For the last few years, friends have been posting a “Found Cat” flyer that continues to crack me up. I don’t know why, but the “I think he might be scared” comment gets me every time.
Well, I have great news. On my way to the Day Job, I found that kitty again. Yes, I think he might be scared.
For folks outside of North America, this is Didelphis virginiana, the Virginia opossum. Besides being the only indigenous marsupial in the United States and Canada (which is why I nickname the resident opossum “Harold”, after the nephew of Canada’s answer to Doctor Who), opossums also qualify as one of the native mammals that I’m glad to see in the back yard. Between their personalities and their eating habits, raccoons are hipsters with fur. Armadillos are both dumb as posts and likely to jump at the slightest noise, and one nearly knocked out my front teeth the first time I encountered one. Skunks are best viewed from a distance, and that can be doubled for coyotes and bobcats. Comparatively, if I find a possum waddling across the back yard in the middle of the night, he’s comparatively welcome, even if he does look like a half-drowned rat.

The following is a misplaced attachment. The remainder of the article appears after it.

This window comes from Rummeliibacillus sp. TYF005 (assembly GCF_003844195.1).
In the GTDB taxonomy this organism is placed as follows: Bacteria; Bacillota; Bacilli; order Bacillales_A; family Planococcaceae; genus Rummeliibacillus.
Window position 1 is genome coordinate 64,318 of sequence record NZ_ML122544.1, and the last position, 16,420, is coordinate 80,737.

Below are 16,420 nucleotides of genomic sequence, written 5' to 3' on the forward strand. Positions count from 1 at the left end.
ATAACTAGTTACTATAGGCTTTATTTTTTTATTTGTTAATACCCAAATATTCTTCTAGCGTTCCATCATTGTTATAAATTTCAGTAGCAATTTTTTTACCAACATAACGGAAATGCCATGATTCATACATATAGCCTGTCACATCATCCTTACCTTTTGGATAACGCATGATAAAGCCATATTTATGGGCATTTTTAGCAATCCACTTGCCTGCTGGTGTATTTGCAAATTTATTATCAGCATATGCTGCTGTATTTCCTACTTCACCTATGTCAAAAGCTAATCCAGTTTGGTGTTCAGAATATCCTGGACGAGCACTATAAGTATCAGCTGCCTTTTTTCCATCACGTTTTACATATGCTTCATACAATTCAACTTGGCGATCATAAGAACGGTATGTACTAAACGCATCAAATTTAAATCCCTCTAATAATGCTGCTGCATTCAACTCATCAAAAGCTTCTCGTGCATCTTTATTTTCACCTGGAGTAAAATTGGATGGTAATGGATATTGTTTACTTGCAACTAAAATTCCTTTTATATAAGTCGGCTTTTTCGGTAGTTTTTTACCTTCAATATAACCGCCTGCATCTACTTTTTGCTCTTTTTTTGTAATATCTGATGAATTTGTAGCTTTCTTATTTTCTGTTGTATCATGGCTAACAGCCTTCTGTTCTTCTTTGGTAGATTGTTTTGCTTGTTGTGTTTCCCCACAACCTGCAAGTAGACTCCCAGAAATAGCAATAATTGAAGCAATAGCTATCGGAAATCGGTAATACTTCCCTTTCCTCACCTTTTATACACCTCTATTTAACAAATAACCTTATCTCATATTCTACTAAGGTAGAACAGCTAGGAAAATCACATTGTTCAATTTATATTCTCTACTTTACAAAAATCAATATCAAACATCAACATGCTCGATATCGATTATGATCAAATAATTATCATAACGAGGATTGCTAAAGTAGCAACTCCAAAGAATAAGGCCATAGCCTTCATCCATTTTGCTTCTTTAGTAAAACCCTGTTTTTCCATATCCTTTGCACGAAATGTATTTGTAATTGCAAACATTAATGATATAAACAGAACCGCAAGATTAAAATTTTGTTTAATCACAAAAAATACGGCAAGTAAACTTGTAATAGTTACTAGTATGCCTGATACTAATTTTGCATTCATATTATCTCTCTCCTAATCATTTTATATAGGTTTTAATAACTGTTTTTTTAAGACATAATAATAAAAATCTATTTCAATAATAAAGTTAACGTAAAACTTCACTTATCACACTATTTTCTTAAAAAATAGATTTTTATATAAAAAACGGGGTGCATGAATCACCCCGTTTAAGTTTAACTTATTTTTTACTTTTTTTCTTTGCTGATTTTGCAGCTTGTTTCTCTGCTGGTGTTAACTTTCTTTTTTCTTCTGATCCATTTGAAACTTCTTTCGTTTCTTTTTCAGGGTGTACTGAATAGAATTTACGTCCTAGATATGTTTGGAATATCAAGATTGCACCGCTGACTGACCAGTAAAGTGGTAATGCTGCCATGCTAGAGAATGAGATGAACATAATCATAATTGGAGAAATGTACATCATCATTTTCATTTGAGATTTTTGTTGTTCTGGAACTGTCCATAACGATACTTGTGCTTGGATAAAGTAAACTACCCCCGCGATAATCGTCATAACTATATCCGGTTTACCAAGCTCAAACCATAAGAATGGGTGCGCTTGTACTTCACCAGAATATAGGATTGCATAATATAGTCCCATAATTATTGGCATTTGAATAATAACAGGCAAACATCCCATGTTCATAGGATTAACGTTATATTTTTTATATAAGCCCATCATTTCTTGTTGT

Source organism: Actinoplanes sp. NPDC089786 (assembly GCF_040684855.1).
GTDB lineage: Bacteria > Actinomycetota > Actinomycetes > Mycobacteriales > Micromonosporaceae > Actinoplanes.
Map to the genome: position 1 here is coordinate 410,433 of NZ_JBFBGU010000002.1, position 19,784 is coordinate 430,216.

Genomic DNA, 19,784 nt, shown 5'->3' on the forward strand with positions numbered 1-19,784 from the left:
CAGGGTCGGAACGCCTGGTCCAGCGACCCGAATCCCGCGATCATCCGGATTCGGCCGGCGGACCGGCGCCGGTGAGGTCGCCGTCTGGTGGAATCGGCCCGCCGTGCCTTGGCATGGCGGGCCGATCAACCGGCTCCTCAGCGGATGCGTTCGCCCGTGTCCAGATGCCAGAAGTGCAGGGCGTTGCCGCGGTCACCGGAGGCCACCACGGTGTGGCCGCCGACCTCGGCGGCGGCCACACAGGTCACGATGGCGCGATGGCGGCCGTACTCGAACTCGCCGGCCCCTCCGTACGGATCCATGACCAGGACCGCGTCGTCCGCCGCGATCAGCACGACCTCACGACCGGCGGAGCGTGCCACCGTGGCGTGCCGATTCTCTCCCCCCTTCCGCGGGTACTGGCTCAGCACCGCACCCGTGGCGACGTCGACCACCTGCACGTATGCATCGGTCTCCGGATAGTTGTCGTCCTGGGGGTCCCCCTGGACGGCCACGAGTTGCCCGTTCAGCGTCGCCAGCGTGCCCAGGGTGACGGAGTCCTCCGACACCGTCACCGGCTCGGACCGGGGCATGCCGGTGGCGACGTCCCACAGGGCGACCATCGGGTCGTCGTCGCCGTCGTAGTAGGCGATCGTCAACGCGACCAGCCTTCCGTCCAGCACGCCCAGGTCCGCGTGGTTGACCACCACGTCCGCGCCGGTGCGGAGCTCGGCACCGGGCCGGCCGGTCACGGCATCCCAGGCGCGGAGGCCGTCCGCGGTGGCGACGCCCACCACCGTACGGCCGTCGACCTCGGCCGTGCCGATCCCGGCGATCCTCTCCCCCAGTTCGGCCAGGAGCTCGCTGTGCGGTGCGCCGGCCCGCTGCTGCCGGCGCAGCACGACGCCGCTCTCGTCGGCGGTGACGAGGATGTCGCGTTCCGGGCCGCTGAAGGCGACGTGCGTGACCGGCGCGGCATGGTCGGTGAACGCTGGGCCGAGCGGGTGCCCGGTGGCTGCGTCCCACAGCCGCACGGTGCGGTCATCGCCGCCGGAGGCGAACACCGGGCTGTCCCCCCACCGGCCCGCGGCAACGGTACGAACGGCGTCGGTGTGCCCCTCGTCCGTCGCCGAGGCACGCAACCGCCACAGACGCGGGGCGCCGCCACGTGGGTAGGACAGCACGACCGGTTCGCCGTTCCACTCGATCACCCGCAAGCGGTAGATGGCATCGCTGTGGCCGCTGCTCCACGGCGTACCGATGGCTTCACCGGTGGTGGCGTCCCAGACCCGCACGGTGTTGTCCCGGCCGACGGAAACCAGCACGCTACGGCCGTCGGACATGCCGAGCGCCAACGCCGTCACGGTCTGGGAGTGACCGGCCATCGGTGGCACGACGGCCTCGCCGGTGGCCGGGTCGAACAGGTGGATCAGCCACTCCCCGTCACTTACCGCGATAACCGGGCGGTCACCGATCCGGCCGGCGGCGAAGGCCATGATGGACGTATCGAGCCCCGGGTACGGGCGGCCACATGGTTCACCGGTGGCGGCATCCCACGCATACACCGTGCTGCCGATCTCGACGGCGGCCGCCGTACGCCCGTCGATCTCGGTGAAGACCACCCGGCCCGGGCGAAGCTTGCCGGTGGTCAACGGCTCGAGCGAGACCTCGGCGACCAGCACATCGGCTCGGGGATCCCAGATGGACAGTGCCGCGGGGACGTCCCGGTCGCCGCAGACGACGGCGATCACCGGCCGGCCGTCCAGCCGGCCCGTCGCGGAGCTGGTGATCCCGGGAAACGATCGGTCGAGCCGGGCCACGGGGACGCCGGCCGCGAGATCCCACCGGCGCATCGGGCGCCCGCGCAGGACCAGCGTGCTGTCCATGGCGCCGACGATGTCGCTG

Sadly, all of the possums in the vicinity of the Triffid Ranch are nicknamed “Harold”, and not just because they tend to look alike. The best natural lifespan for D. virginiana is about two years, with owls and early-rising hawks getting the ones that aren’t killed by cars, coyotes, or dogs. This little guy was apparently checking out the tree for edible fruit or flowers, found himself trapped by encroaching humanity, and figured that he’d just hold still until we all went away. After all, if the motto “Quando omni flunkus, moritati” worked for the fictional Harold, why shouldn’t it work for the real one?